Amid the constitutional review process in which there is controversy about a proposition to legislate Liberia a Christian state, USAID Deputy Consul General, Atty. William Young, said a nation that is going through a constitutional review process needs to realize that there is need for caution in the exercise.
Addressing students of the James A. A. Pierre Judicial Institute, who are expected to be sworn in as associate magistrates of the Liberian Judiciary, Young said reforming fundamental documents like the Constitution, where changes are made, “you would also be creating loopholes.”
He did not mention anything about the proposition to declare Liberia a ‘Christian state’ or any of the other 24 propositions adopted for review at the recent Gbarnga conference.
However, majority of the participants at the constitutional conference charged with reviewing the country’s 1986 Constitution backed a proposition to declare Liberia a ‘Christian state’. The proposition early on caused serious discord within the Liberia Inter-religious Council, which comprises Liberia’s Christian and Islamic leaders. In general, Muslims and some Christians protested the idea, describing it as an attempt to marginalize a religious group.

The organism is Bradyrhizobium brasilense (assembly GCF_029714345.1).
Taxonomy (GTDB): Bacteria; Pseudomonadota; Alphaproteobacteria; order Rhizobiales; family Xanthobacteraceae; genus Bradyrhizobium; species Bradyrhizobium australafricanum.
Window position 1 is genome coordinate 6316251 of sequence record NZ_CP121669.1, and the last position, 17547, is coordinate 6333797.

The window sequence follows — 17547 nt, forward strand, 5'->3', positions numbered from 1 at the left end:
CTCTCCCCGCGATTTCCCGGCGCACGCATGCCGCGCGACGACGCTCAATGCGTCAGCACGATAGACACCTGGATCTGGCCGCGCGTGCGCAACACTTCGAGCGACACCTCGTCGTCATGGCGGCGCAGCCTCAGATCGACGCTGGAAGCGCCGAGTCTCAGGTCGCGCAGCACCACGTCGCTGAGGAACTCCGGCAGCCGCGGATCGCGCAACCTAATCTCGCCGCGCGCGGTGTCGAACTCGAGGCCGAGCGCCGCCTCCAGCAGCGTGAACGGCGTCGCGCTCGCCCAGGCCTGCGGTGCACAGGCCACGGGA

The Muslims also raised alarm to demand that the country’s current secular status remain unchanged. Some Christian leaders, however, have argued that they have the backing of a ‘majority’ and that changing Liberia’s secular orientation would be an exercise in democracy, reflecting the people’s will for a Christian state.
“If you are making changes in your constitution, you might be creating holes in a process that had existed for years,” Attorney Young indicated, “and those holes, if they are not [plugged] could become wider and wider. That could erode the rule of law.”
According to him, a constitution review is a disciplined process and as such, “when you are working on the documents, you have to be transparent and take serious consideration into the views of everybody, including minority groups.”
“Reforming a constitution, there is some level of danger when you are discussing the issue of fundamental rights; how you are going to include everybody’s views, and considering the opinion of the people, should be your major priority,” he told them.
He said the constitution is the backbone of any free society and it should recognize that the power of the government is to directly represent and do the work of the people.
Atty. Young told the students that as magistrates, they would encounter serious constitutional and personal challenges.
“But with your training and the confidence in the rule of law that is the backbone of the constitution, you are going to make those difficult decisions ahead of you,” he admonished.
He said he was impressed with the work of the Constitutional Review Committee (CRC) that took into consideration the broad range of comments, statements, questions and opinions from Liberians, including the participation of the Traditional Council and women’s groups, as opposed to his country’s constitutional process in the 1700s, where women did not play any significant role in the process.
“The CRC head was a woman, which emphasizes the tremendous input of the women,” he said in closing.